What's as thirst quenching as lemonade, as colorful as Kool-Aid and as easy to make as iced tea? A Mexican drink called agua fresca -- literally "fresh water" -- is the original vitamin-rich, caffeine- and alcohol-free cooler. Made with water and ripe fruit or juice, sweetened with sugar and chilled to the core, it is a refreshing alternative to the tired-and-true drinks of summer.
Taco stands and ice cream shops from the Yucatan to the Baja sell aguas frescas in a Popsicle-colored array of tropical fruit and exotic flavors, such as melon, pineapple, coconut, lime and tamarind. Ladled out of huge glass barrels filled with brick-sized chunks of ice, they're practically the national drink of Mexico.
In the United States, they're harder to find. Some Mexican restaurants may serve traditional aguas frescas, such as horchata, a rice and almond version, and hibiscus, made from flower petals steeped in hot water.
. Marilyn Tausend, a Mexican cookbook author, most recently of "Savoring Mexico" (Williams-Sonoma), leads frequent culinary excursions to Mexico. "On my trips, I find that hibiscus is one [flavor] that many truly enjoy," she says. "Many, many people bring back bags of the dried sepals of the hibiscus flower."
Brewed into a clear, red, iced drink, hibiscus was my own first agua fresca experience. After weeks of trying to slake a Sonoran desert thirst with soda and beer, I was rescued by this fragrant, citrusy cooler. Clean-tasting like water, it had a mild tartness that was truly satisfying. It's also the healthiest choice because hibiscus is naturally rich in Vitamin C. (However, Taunsend is always careful to say that it also is a diuretic.)
The rest came easily. From street vendor to taco stand, I drank my way through the menu of aguas frescas, each one unique and refreshing.
Watermelon and cantaloupe are popular: Toss whole chunks of ripe fruit in a blender, add water and sugar and push "liquefy." The melony taste is as pure and vivid as the sunset color of pink or peach. The texture is pleasant, too -- a little like orange juice with pulp. A squeeze of lime helps to balance the sweetness from the natural sugars. But always mix them up fresh and make sure to serve them cold.
Agua fresca is an excellent accompaniment for chips and salsa, grilled shrimp fajitas and flank steak tacos -- as well as for non-Mexican, casual summer foods. Two or more kaleidoscope-colored drinks in side-by-side glass pitchers are striking and just exotic enough to have your guests asking, "What is this?"
This rose-colored take on iced tea -- actually more like an adult version of Kool-Aid -- is made by steeping hibiscus flowers or tea in hot water. Hibiscus flowers can be found in some natural food stores and Mexican grocery stores.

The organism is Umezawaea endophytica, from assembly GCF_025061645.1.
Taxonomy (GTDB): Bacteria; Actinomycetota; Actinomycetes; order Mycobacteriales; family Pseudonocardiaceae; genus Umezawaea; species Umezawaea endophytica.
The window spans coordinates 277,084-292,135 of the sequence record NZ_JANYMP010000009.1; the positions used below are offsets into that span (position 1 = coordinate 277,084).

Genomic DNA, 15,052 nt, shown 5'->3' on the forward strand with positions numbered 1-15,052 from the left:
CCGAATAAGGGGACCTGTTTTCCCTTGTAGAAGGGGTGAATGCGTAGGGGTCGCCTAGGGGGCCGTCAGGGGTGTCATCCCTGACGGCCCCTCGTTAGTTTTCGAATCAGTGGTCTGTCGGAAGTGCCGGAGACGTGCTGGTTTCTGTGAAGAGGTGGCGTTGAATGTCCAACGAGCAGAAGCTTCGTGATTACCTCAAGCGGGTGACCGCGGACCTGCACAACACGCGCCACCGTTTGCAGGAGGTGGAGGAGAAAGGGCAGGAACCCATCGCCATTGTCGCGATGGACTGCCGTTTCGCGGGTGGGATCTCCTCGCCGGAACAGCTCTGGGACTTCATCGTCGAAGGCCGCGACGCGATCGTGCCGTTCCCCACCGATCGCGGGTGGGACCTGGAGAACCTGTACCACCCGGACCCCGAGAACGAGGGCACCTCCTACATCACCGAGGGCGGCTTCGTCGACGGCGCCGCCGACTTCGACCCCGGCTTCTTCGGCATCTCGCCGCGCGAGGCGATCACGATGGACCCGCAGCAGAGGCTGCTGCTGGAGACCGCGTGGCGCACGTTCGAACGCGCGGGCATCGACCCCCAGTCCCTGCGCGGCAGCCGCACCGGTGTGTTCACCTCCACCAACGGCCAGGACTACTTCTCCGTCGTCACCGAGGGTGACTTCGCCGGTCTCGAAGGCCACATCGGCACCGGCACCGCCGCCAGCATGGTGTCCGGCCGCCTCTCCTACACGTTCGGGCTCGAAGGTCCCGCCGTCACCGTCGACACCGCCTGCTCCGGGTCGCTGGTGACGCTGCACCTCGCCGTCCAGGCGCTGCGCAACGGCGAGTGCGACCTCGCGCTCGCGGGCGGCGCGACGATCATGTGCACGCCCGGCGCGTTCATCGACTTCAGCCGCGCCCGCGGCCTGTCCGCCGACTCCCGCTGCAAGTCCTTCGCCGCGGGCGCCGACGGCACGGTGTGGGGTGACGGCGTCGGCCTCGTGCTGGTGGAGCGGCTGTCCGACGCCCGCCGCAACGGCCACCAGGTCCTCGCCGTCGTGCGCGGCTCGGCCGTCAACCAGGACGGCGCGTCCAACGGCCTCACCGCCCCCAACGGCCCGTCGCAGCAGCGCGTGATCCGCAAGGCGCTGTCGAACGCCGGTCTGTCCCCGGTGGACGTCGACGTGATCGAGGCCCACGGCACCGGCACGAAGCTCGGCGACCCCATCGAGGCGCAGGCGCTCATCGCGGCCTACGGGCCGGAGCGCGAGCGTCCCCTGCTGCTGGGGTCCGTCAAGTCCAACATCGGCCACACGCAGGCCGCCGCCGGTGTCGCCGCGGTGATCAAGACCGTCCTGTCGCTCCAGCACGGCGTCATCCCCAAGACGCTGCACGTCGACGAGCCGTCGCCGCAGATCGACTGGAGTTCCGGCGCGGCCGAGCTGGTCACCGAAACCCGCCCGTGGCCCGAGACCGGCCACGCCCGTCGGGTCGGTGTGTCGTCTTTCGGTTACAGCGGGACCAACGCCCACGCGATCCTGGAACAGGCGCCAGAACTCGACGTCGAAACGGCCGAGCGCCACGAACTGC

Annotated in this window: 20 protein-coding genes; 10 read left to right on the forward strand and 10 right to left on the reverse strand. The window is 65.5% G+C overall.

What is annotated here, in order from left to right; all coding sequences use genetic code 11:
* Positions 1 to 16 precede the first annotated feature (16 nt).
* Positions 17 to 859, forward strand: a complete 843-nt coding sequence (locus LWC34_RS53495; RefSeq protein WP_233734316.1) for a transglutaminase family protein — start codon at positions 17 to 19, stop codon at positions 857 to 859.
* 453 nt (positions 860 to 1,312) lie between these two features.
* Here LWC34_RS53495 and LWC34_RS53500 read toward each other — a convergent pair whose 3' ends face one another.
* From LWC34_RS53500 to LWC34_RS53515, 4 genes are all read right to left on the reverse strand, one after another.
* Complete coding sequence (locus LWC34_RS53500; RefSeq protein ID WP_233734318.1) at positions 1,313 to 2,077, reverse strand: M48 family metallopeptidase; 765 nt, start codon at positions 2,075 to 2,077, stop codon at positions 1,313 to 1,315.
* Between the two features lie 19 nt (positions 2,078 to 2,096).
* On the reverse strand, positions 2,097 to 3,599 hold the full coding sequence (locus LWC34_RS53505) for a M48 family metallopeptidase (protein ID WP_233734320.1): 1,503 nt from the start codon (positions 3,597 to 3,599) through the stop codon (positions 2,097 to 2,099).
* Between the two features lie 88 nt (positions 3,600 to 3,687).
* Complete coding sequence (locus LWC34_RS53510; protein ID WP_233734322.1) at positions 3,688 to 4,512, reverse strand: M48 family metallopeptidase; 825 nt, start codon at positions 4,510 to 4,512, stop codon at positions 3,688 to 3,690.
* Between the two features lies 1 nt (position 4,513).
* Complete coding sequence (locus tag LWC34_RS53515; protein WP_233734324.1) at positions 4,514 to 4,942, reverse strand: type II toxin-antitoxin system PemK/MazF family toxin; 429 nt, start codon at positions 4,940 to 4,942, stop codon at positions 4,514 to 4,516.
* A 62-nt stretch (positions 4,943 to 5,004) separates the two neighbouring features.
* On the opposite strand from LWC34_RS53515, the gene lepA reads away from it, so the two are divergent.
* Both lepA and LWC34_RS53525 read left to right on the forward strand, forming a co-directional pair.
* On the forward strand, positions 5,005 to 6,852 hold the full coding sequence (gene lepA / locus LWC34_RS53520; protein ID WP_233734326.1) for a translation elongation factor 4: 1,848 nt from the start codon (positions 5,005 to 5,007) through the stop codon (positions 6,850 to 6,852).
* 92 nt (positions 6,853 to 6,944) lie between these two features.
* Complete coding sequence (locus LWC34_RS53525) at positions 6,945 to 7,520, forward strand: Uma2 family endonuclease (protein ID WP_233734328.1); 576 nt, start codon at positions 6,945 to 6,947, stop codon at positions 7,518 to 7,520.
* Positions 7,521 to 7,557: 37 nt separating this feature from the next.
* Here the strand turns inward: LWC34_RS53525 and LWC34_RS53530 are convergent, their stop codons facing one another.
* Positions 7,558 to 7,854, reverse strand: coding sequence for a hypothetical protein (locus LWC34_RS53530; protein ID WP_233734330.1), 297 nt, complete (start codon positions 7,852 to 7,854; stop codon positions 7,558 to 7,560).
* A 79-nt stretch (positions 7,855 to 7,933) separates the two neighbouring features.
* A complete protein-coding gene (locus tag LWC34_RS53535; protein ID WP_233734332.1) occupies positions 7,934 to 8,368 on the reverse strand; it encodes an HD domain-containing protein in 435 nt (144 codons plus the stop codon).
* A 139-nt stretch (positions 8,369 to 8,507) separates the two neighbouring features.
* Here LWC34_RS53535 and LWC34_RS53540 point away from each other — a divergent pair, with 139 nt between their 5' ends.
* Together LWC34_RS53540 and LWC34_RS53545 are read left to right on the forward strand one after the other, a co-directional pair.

1/2 cup hibiscus flowers (3/4 ounce) or 6 bags hibiscus tea
2 cups boiling water
1/2 cup sugar, or to taste
Ice and cold water as needed
Place the hibiscus flowers or tea bags into a heatproof bowl. Pour the boiling water over and set aside to steep for 30 minutes. Strain the crimson-colored tea into a 2-quart pitcher, discarding the spent flowers or tea bags.
Add the sugar; stir until dissolved. Fill the pitcher two-thirds full with ice and top it off with cold water. Taste and, if desired, add more sugar to suit your taste. Refrigerate until chilled through, at least 2 hours.
Per serving: 62 calories, 0 gm protein, 16 gm carbohydrates, 0 gm fat, 0 mg cholesterol, 0 gm saturated fat, trace sodium, 0 gm dietary fiber
This mildly sweet cooler is as soothing as it is refreshing. The texture is more like an ice-cold glass of milk than a frothy milkshake. Canned coconut milk can substitute for fresh. A few chopped pecans bobbing on top make a delightful accent.
13.5-ounce can (about 12/3 cups) regular or "lite" unsweetened coconut milk
4 cups cold water
1/3 cup sugar, or to taste
2 tablespoons coarsely chopped toasted pecans (optional)
Pour the coconut milk into a 2-quart pitcher. Add the water and sugar and stir until the sugar dissolves. Fill the pitcher with ice. Taste and, if desired, add more water and/or sugar to suit your taste. Refrigerate until chilled through.
To serve, spoon some pecans into each glass and fill with the cooler.
Per serving (using regular coconut milk): 191 calories, 2 gm protein, 13 gm carbohydrates, 16 gm fat, 0 mg cholesterol, 14 gm saturated fat, 10 mg sodium, 1 gm dietary fiber
Any melon, such as honeydew or Crenshaw, is a good choice as long as it's ripe (or even slightly overripe). Or you can use almost any soft fruit, such as strawberry, pineapple or mango. Depending on the fruit, you may not need lime juice.
3 cups cantaloupe, honeydew or watermelon, seeded and cut into 1-inch pieces
3 tablespoons sugar, or to taste
1 cup coarsely crushed ice
1 to 2 cups cold water
2 teaspoons freshly squeezed lime juice, or to taste (optional)
In a blender, combine the fruit, sugar, ice and enough water to reach about 1 inch from the top of the blender jar. Cover and blend until it is very smooth, about 1 minute. Pour into a 2-quart pitcher. (Mixture should be quite frothy, but will settle.) Taste and, if desired, add more sugar and/or lime juice to taste. Refrigerate until chilled through. If the cooler has separated, stir just before serving to recombine.
Per serving: 51 calories, 1 gm protein, 13 gm carbohydrates, trace fat, 0 mg cholesterol, trace saturated fat, 7 mg sodium, 1 gm dietary fiber
Lynne Sampson, a freelance food writer in Oregon, recently spent two weeks in Mexico's Baja living on a strict diet of aquas frescas and fish tacos.